While contemporary Australia is proud of its multicultural status, the White Australia policy shows this wasn't always the case.
Australia's Constitution is a product of foreign and domestic political influences. It has become one of the enduring aspects of Australian politics and law, for better and worse.
In Tasmania, a changing cast of actors has colluded to grant extreme riches to a single family, extracted in large part from the state’s most disadvantaged citizens.
Governments have come to realise that no one sector acting alone has the capacity or capability to solve complex social policy problems.
The government's multicultural statement stays fairly much in the place where rhetoric around the issue has been located for the past generation – social control and integration.
Politicians should be subject to a penalty regime similar to the far more stringent one that applies to company directors.
The current system of determining which organisations can receive tax-deductible donations and which cannot is overly complex and ad hoc.
Would Abraham Lincoln ever have become president if he didn't stumble into a dry goods store in Springfield, Illinois, and strike up a friendship with its owner, Joshua Speed?
The way times have changed is exemplified in the frequency of party coups against sitting prime ministers.
By far the most significant projected savings in the government's omnibus bill is the phasing out of end-of-year supplements for family tax benefit recipients.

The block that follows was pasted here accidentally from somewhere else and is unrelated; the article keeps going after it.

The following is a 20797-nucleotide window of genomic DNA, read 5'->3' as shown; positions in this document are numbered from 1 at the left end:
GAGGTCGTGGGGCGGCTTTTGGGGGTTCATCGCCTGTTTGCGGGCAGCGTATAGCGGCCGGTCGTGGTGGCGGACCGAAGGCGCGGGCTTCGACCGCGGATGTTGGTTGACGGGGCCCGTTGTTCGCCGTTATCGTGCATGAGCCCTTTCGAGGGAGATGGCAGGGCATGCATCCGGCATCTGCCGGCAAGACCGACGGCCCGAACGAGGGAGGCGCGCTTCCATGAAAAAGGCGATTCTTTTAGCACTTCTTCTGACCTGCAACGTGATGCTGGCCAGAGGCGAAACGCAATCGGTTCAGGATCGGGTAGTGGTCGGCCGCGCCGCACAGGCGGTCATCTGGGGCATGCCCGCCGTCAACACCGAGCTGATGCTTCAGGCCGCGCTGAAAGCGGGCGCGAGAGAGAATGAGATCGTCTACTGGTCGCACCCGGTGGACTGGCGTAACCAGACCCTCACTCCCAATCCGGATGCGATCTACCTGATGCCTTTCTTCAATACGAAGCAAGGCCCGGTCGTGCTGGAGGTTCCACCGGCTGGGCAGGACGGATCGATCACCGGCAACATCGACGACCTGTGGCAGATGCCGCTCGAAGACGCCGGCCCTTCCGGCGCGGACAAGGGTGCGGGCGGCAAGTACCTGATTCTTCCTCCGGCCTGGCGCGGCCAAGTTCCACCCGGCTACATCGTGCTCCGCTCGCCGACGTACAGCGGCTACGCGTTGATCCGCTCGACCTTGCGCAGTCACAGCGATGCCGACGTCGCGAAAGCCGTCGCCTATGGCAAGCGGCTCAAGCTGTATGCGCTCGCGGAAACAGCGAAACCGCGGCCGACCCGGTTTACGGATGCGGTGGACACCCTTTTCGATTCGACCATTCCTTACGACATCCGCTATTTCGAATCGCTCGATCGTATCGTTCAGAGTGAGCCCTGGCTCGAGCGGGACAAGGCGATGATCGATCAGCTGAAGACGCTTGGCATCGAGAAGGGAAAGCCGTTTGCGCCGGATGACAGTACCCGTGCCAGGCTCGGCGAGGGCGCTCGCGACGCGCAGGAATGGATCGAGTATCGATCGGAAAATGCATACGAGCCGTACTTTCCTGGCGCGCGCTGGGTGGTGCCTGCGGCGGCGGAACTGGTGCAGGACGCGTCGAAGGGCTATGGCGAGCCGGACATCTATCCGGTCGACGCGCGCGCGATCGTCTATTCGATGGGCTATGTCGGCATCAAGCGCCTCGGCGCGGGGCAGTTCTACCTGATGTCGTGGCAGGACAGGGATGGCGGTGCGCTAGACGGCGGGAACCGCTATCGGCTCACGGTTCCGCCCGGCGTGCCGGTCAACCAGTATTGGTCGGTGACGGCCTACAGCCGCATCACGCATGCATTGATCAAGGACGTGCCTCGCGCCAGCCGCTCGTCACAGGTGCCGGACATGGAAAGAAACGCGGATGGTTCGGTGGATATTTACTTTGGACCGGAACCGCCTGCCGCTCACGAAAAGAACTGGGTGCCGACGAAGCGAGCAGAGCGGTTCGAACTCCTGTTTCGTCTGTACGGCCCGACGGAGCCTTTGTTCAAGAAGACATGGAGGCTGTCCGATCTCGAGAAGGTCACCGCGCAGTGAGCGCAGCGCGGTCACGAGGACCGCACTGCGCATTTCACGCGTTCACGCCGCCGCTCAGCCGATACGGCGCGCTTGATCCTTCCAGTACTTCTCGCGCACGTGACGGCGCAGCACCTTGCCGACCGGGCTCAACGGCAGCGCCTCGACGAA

Australian and American leaders over the years have, from time to time, disagreed or said things to cause embarrassment. But, for the most part, such disagreements have been kept out of the limelight.
For once in its life, under the premiership of Don Dunstan, South Australia felt like the very centre of the universe.
Mike Baird is the fifth New South Wales premier in ten years, and only one of them lost their job to an election. There's little time, it seems, to learn and grow as a political leader.
Leaving aside party-politics, there are good reasons why Australia should consider changing its Constitution to abolish state governments.
Labor’s project of economic transformation hit some harder realities as Paul Keating assumed the top job. And a new push on remaking Australia stirred a brooding reaction of its own.
For Australians to vote in favour of a republic, it may require something more than just crossing out 'governor-general' in the Constitution and writing in 'president'.
With two of the past five presidential election winners losing the popular vote, it's hard to justify the continuation of the Electoral College.
While it's unprecedented to call an election 'rigged' before voting has even taken place, there is a history of candidates crying foul after suspicious results.
In a globalised world, the credibility of the birthright lottery as grounds for excluding people from protection may be diminishing.
How do the media management strategies devised in haste 15 years ago affect how asylum seekers are portrayed today?